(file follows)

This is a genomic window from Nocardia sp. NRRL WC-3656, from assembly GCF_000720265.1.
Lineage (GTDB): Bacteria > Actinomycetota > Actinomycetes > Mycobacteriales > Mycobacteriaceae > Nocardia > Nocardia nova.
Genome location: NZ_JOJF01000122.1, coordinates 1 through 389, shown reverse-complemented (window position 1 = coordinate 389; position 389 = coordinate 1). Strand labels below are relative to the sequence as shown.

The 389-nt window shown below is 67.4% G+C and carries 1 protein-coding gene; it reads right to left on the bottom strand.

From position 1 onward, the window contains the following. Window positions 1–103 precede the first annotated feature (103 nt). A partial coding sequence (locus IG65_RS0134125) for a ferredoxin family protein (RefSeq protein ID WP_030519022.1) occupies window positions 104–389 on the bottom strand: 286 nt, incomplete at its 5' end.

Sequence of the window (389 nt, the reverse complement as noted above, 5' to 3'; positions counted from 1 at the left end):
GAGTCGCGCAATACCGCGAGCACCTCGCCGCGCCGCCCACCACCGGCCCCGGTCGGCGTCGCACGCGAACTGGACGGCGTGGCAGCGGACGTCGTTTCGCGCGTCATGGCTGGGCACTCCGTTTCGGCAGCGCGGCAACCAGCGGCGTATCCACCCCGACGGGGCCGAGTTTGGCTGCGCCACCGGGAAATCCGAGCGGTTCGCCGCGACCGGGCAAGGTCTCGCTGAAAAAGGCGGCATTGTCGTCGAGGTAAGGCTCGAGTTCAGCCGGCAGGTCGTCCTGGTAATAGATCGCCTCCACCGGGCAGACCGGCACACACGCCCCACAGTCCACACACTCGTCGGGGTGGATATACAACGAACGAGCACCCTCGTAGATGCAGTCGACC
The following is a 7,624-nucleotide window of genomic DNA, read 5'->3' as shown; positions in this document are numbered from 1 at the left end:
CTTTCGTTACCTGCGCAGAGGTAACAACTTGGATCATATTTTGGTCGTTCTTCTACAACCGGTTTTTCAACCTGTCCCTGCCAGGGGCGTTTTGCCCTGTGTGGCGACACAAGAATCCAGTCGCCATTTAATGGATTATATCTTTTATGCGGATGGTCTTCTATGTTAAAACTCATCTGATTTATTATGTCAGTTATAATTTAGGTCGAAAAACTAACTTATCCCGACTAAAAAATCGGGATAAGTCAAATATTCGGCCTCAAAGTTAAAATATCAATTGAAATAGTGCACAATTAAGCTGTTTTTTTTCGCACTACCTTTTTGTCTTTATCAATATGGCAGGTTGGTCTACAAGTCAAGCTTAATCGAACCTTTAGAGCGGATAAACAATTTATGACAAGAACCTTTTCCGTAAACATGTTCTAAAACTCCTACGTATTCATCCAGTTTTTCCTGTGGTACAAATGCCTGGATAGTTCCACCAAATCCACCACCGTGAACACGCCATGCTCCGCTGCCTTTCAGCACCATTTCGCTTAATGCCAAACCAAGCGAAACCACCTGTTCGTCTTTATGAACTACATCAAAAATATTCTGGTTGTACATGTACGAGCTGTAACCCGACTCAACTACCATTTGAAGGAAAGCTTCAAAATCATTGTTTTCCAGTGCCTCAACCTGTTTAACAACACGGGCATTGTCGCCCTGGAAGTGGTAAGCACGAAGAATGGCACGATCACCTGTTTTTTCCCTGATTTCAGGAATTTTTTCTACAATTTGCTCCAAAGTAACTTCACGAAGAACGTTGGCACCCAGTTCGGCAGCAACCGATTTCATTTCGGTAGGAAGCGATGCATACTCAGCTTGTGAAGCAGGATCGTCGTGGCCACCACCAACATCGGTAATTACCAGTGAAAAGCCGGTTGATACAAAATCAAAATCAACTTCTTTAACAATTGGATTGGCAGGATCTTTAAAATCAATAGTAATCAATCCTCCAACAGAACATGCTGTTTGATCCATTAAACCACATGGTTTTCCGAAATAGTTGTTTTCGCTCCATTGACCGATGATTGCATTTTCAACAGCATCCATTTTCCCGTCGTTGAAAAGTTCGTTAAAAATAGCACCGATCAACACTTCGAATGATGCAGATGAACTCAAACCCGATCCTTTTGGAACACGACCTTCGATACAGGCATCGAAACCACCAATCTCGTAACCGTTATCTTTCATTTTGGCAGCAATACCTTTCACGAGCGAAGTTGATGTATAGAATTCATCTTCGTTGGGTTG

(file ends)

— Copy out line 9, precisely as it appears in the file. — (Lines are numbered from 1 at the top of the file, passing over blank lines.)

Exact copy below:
CTTTCGTTACCTGCGCAGAGGTAACAACTTGGATCATATTTTGGTCGTTCTTCTACAACCGGTTTTTCAACCTGTCCCTGCCAGGGGCGTTTTGCCCTGTGTGGCGACACAAGAATCCAGTCGCCATTTAATGGATTATATCTTTTATGCGGATGGTCTTCTATGTTAAAACTCATCTGATTTATTATGTCAGTTATAATTTAGGTCGAAAAACTAACTTATCCCGACTAAAAAATCGGGATAAGTCAAATATTCGGCCTCAAAGTTAAAATATCAATTGAAATAGTGCACAATTAAGCTGTTTTTTTTCGCACTACCTTTTTGTCTTTATCAATATGGCAGGTTGGTCTACAAGTCAAGCTTAATCGAACCTTTAGAGCGGATAAACAATTTATGACAAGAACCTTTTCCGTAAACATGTTCTAAAACTCCTACGTATTCATCCAGTTTTTCCTGTGGTACAAATGCCTGGATAGTTCCACCAAATCCACCACCGTGAACACGCCATGCTCCGCTGCCTTTCAGCACCATTTCGCTTAATGCCAAACCAAGCGAAACCACCTGTTCGTCTTTATGAACTACATCAAAAATATTCTGGTTGTACATGTACGAGCTGTAACCCGACTCAACTACCATTTGAAGGAAAGCTTCAAAATCATTGTTTTCCAGTGCCTCAACCTGTTTAACAACACGGGCATTGTCGCCCTGGAAGTGGTAAGCACGAAGAATGGCACGATCACCTGTTTTTTCCCTGATTTCAGGAATTTTTTCTACAATTTGCTCCAAAGTAACTTCACGAAGAACGTTGGCACCCAGTTCGGCAGCAACCGATTTCATTTCGGTAGGAAGCGATGCATACTCAGCTTGTGAAGCAGGATCGTCGTGGCCACCACCAACATCGGTAATTACCAGTGAAAAGCCGGTTGATACAAAATCAAAATCAACTTCTTTAACAATTGGATTGGCAGGATCTTTAAAATCAATAGTAATCAATCCTCCAACAGAACATGCTGTTTGATCCATTAAACCACATGGTTTTCCGAAATAGTTGTTTTCGCTCCATTGACCGATGATTGCATTTTCAACAGCATCCATTTTCCCGTCGTTGAAAAGTTCGTTAAAAATAGCACCGATCAACACTTCGAATGATGCAGATGAACTCAAACCCGATCCTTTTGGAACACGACCTTCGATACAGGCATCGAAACCACCAATCTCGTAACCGTTATCTTTCATTTTGGCAGCAATACCTTTCACGAGCGAAGTTGATGTATAGAATTCATCTTCGTTGGGTTG